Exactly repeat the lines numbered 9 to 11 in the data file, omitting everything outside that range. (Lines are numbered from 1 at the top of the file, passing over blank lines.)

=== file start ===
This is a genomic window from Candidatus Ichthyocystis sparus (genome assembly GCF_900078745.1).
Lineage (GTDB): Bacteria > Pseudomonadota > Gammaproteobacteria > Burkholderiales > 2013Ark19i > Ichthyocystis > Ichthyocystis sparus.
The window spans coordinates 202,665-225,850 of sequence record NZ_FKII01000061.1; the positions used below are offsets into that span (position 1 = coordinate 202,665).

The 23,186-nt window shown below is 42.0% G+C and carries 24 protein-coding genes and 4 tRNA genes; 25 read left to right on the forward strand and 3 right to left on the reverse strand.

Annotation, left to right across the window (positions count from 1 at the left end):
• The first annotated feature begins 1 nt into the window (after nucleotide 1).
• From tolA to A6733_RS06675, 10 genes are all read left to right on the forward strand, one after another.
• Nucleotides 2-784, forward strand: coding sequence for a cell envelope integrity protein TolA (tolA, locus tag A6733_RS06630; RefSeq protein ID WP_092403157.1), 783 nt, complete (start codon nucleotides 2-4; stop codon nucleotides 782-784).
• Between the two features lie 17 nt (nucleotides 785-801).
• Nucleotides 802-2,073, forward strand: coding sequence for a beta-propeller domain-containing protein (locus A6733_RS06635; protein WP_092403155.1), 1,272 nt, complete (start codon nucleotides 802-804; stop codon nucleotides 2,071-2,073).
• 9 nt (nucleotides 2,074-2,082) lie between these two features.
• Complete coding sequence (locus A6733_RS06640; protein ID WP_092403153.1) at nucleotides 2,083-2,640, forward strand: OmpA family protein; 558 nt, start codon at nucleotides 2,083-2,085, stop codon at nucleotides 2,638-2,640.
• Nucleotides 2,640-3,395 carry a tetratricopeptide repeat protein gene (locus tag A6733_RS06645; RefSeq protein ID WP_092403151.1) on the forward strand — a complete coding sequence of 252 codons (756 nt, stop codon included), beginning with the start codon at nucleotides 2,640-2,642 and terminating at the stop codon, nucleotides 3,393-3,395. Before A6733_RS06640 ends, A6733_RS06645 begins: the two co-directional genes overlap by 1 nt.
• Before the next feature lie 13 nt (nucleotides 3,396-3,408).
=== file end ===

• Between the two features lie 17 nt (nucleotides 785-801).
• Nucleotides 802-2,073, forward strand: coding sequence for a beta-propeller domain-containing protein (locus A6733_RS06635; protein WP_092403155.1), 1,272 nt, complete (start codon nucleotides 802-804; stop codon nucleotides 2,071-2,073).
• 9 nt (nucleotides 2,074-2,082) lie between these two features.